12.5 million of working-age Britons are under-saving for retirement
New government figures show the level of undersaving in British pensions is still substantial, despite increased pension participation in the private sector.
‘Analysis of future pension incomes’, published by the Department for Work and Pensions (DWP), updates figures from an auto-enrolment review in 2017 with a new estimate of the number and proportion of working-age individuals aged 22 to state pension age who are not saving enough for their retirement.
The new report – covering England, Scotland and Wales – is intended to answer three key questions:
What is the current level of undersaving for retirement of working age individuals?
Which groups are undersaving?
What is the depth of undersaving?
The analysis uses two different measures of future pension adequacy.
The target replacement rate (TRR) refers to the percentage of pre-retirement earnings an individual would need to replace to meet an adequate income in retirement; for median earners, this is 67% of their pre-retirement earnings.
The retirement living standards (RLS) developed by the Pensions and Lifetime Savings Association (PLSA) set out levels of expenditure for three different standards of living in retirement: minimum, moderate and comfortable.
The report points out that pension saving in Great Britain has been transformed by the introduction of auto-enrolment, with 86% of eligible private sector employees participating in 2021 compared with 41% in 2012.
However, headline findings include:
12.5 million (38%) of working-age people are undersaving for retirement when measured against TRRs before housing costs, if the full value of an individual’s defined contribution (DC) pension is converted into an annuity. However, 5.3 million (42%) of these will reach more than 80% of their target income.
Higher earners are more likely to be undersaving relative to TRRs. Around 14% of those in the lowest earnings band (less than £14,500 gross pre-retirement earnings per year) are undersaving, compared with 55% in the top earnings band (more than £61,500 per year).
When measured against the PLSA minimum RLS, 12% of working age people are undersaving for retirement. This increases to 51% and 88% when compared against the PLSA moderate and comfortable RLS.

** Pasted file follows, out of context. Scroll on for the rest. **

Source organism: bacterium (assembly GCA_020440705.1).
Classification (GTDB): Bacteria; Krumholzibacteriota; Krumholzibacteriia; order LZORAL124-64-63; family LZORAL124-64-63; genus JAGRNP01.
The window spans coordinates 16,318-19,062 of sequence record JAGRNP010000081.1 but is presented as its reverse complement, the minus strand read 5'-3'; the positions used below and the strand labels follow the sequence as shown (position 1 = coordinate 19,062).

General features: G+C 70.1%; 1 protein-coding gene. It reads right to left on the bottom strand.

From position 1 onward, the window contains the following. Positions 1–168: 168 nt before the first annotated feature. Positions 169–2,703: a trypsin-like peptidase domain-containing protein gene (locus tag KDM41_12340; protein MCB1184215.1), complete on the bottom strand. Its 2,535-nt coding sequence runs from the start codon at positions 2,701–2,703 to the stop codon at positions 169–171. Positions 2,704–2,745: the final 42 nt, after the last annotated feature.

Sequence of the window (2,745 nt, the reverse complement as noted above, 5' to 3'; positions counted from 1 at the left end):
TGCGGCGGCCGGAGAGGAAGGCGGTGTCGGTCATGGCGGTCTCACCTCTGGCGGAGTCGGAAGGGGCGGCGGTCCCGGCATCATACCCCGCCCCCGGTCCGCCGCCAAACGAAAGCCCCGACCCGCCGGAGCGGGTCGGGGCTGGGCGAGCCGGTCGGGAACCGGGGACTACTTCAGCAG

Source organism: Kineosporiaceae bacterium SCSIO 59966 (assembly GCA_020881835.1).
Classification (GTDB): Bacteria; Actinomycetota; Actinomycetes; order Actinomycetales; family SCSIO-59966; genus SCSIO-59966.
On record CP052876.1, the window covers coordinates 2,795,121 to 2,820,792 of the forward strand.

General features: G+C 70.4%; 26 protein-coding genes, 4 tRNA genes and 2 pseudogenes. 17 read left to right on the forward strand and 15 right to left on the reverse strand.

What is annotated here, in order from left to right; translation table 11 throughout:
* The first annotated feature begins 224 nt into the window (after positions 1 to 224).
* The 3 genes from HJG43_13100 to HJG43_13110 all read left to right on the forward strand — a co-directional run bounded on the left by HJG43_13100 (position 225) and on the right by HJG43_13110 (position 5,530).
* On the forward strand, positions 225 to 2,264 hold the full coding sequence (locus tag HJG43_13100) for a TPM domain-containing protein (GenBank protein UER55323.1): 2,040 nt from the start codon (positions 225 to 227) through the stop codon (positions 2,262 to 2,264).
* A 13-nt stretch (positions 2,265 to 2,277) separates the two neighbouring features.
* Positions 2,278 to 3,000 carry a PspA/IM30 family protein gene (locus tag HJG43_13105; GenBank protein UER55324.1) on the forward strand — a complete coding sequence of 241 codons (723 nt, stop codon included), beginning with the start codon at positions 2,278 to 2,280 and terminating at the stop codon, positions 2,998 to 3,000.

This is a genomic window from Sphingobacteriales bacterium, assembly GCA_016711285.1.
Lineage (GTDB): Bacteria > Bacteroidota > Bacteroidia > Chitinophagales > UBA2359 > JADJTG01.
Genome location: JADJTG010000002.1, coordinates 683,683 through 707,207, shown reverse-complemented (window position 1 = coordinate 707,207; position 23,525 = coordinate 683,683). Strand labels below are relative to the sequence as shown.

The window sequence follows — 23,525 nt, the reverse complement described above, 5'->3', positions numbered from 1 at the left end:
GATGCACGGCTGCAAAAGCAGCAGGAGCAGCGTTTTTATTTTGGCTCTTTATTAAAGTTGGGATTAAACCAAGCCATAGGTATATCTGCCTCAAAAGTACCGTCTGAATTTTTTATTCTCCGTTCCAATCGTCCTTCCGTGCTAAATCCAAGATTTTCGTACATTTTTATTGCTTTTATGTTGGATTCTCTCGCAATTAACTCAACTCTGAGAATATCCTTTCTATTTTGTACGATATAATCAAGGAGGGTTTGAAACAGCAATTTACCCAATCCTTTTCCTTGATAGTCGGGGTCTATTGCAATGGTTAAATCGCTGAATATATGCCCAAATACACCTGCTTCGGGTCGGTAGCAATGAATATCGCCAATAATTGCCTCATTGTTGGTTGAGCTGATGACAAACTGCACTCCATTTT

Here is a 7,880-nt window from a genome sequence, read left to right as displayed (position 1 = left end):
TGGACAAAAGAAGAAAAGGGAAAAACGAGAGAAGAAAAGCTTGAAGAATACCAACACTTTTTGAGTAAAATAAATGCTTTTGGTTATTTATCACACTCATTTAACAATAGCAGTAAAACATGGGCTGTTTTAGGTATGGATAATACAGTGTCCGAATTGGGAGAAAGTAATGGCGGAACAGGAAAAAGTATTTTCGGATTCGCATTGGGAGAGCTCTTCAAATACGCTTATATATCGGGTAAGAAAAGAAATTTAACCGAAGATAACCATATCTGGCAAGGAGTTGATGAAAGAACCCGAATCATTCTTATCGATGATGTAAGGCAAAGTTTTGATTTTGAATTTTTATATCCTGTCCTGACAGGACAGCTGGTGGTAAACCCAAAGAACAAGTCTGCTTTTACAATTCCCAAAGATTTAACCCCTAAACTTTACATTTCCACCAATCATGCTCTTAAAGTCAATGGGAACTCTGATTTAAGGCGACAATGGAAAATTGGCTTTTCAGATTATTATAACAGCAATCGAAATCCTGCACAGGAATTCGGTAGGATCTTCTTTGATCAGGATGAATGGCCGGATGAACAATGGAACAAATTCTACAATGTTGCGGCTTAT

Lower earners are more likely to be undersaving when measured against the PLSA RLS. Around 34% of people in the lowest earnings band are projected to not meet the PLSA minimum RLS, compared with only 3% in the top earnings band.
DWP supports proposals to expand auto-enrolment
Meanwhile, the DWP is backing moves to widen eligibility for auto-enrolment, via a private members’ bill proposed by Jonathan Gullis MP.
This reduces the age for being automatically enrolled in an employer’s pension scheme from 22 to 18, and abolishes the lower earnings limit for contributions. The latter measure is intended to support retirement saving by those on low incomes or in multiple jobs.
Only a minority of private members’ bills become law, but government backing almost certainly guarantees that this one will be passed.
“Reducing the age to 18 from 22 and applying mandatory 8% contributions to earnings from the first pound may be the clearest example of widespread change for pension savers since the initial introduction of auto-enrolment,” said Samantha Gould, head of campaigns at NOW: Pensions.
NOW: Pensions’s underpensioned research with the Pensions Policy Institute has revealed that starting pension contributions from the first £1 of earnings would increase the pension wealth for some groups by as much as 52%.
“Pensions have needed evolution, not revolution, to continue on the path that began with [auto-enrolment]. While this is a moment for celebration, we’re not at the finish line yet and we will continue to work with government and industry stakeholders until these reforms are fully delivered,” Gould added.